• Briefly, a spacer that is constructed in accordance with the principles of the present invention has a predetermined three dimensional shape. A bolt hole is provided for a bolt to pass through. At least two fasteners that are distally located with respect to the bolt hole are used to secure the deck spacer to a ledger board. The fasteners include screws that pass through countersunk mounting holes in the deck spacer or they may extend away from the deck spacer and be adapted for forced entry (i.e., hammered) into the ledger board. A plurality of the deck spacers are then attached to the ledger board. The bolts holes provide a guide (i.e., a pilot) as to where to drill the holes through the ledger board and then through an exterior portion of a structure. The deck spacers cannot move or rotate once they have been attached to the ledger board. For beveled siding, an angled type of spacer is provided. A plurality of shim spacers are placed intermediate the spacer and the ledger board to accommodate uneven surfaces. According to a modification, a thread is provided in a modified threaded spacer to which threads of the bolt are adapted to cooperate. The threaded spacer can be secured to the inside of the structure (after drilling the holes). The bolts are then passed from the outside of the structure, through the ledger board, and tightened.
  • BRIEF DESCRIPTION OF THE DRAWINGS
  • FIG. 1 is a view in perspective of a spacer.
  • FIG. 2 is a view taken along the line 2-2 in FIG. 1.
  • FIG. 3 is a side view of a first modified spacer with an alternate attachment.
  • FIG. 4 is a side view of the spacer of either FIG. 1 or FIG. 3 used to secure a ledger board to a structure.
  • FIG. 5 is a side view of a second modified spacer and intermediate shim spacer used with beveled siding.
  • FIG. 6 is a side view of a second modified spacer with an alternate attachment and threaded means.
  • FIG. 7 is a cross-sectional view of a fourth modified spacer with a threaded center opening.
  • DETAILED DESCRIPTION OF THE INVENTION
  • Referring on occasion to all of the figure drawings and in particular now to FIG. 1, is shown a spacer, identified in general by the reference numeral 10.
  • The spacer 10, as shown, includes a predetermined size and shape. The preferred shape is circular with a predetermined thickness. For example, a diameter of at least two inches with a thickness of at least one-eight of an inch is required for the spacer 10. However, a diameter of two and one-half inches and a thickness of one-half of an inch is preferred most applications of the spacer 10. The smaller thickness (one-eight of an inch) is used for a special shimming purpose and is described in greater detail hereinafter.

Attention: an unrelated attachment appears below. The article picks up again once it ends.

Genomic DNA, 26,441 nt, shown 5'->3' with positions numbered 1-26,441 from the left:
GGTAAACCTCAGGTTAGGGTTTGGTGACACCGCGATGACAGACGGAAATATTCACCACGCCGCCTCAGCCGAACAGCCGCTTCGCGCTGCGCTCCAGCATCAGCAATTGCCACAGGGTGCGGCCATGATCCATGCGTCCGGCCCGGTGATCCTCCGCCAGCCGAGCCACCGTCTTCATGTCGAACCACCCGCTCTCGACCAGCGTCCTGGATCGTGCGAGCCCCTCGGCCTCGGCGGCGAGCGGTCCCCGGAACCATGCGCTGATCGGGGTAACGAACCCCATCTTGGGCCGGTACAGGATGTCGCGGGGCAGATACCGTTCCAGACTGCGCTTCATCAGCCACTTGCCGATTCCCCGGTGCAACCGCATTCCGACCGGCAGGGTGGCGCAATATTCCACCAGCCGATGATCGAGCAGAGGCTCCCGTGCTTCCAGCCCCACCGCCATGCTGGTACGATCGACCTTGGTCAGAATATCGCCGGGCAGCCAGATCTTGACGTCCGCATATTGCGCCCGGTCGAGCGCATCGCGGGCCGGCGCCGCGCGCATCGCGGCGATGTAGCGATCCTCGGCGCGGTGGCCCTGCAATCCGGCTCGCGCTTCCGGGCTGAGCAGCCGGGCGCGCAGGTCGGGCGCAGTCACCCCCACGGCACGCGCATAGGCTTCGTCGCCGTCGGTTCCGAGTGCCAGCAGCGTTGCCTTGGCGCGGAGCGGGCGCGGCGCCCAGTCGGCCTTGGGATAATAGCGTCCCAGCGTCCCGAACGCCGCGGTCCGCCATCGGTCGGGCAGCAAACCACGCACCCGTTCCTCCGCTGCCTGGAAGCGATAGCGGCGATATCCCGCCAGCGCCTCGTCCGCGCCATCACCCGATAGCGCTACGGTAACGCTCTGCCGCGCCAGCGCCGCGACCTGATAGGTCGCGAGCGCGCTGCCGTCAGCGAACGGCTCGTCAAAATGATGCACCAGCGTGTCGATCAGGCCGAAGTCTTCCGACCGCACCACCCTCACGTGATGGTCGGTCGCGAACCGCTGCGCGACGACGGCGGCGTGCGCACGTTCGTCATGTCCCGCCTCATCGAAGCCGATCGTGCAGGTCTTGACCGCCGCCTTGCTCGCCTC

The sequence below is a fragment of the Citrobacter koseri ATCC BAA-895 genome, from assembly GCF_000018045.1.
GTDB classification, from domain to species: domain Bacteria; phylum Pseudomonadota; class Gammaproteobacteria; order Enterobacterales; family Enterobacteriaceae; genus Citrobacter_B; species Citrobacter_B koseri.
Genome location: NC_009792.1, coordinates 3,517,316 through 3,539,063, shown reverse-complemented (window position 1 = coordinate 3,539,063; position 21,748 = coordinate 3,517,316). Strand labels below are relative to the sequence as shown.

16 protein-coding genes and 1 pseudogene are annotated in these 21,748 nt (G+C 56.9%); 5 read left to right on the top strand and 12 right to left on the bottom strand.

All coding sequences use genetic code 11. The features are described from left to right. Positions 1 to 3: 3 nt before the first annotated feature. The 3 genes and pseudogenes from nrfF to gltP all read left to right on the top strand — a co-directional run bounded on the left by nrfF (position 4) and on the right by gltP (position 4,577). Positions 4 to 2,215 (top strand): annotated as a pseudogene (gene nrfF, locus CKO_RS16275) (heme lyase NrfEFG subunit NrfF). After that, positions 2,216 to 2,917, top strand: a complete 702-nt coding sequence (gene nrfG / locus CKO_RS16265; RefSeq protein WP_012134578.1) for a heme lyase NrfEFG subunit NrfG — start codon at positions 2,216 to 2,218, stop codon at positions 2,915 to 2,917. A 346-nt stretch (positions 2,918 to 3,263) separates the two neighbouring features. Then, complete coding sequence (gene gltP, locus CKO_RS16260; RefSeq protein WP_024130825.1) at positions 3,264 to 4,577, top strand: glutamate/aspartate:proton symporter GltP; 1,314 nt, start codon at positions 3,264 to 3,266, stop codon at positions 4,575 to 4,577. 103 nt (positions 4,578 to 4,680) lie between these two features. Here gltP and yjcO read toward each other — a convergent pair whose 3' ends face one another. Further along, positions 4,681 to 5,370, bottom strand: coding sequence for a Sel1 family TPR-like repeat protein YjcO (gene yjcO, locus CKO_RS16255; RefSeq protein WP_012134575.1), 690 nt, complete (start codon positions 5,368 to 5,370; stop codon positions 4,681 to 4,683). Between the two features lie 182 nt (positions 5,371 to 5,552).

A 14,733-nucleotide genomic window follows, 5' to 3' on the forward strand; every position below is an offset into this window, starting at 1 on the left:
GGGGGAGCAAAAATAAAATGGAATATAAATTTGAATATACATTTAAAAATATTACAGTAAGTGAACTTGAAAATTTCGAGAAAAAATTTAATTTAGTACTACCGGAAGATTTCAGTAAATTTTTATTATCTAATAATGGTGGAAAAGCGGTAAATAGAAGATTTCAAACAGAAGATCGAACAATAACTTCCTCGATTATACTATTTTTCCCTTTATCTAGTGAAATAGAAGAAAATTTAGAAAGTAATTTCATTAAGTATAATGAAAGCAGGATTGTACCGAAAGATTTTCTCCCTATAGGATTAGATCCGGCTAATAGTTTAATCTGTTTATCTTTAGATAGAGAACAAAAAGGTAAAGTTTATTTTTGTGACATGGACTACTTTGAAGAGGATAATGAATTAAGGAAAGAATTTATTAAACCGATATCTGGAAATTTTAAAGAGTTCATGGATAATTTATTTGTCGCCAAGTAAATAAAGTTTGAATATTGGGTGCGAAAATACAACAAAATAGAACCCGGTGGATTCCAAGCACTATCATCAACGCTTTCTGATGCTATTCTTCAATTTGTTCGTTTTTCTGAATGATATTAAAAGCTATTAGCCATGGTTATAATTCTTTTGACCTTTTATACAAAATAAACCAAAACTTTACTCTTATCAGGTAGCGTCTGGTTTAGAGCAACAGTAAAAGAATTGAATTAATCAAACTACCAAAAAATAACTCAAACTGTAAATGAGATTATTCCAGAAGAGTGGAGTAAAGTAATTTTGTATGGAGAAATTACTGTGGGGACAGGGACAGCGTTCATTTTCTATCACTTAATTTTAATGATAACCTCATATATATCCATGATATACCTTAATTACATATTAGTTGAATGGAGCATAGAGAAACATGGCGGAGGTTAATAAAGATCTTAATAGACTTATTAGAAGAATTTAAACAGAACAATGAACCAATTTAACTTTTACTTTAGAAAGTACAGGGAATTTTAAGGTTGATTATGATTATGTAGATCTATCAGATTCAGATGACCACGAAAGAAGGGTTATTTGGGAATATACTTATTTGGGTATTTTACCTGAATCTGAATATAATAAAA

• Referring momentarily now also to FIG. 4, the spacer 10 includes a center bolt hole 12. A preferred diameter for the center bolt hole 12 is sufficient to allow a one-half inch diameter bolt 15 to pass freely through the spacer 10. The bolt 15 is used to secure a ledger board 20 to a structure 16 and its use is also described in greater detail hereinafter.
  • The spacer 10 includes a plurality of mounting holes 14 that are used to secure the spacer to the ledger board 20 (or the structure 16). The mounting holes 14 are counter sunk and accept wood screws or other types of screws or fasteners (not shown).
  • In use, a plurality of the spacers 10 are attached to one side of the ledger board 20 along its longitudinal length at predetermined desired intervals (as are commonly known or which are specified by an architect). The spacers 10 are preferably staggered above and below a longitudinal centerline as well as on the centerline of the ledger board 20, as desired.
  • Wood screws, nails, or other fasteners, are placed in the mounting holes 14 and are used to attach the spacers 10 to the ledger board 20 where desired. At least two mounting holes 14 are provided through the spacer 10. The mounting holes 14 are located away from the center bolt hole 12 and at least two fasteners are used that pass through each of the mounting holes 14. Two mounting holes 14 with fasteners are minimally required to secure each of the spacers 10 to the ledger board 20 sufficient to prevent rotation or other movement of the spacers 10 with respect to the ledger board 20.
  • Once the required number of spacers 10 have been attached to the ledger board 20, a drill (not shown) is used to drill a bolt hole through the ledger board 20 at each location that aligns with the bolt hole 12 of each of the attached spacers 10. This is easily and rapidly accomplished by using each of the bolt holes 12 as a pilot hole to place a drill bit (not shown) and drill the holes through the ledger board 20.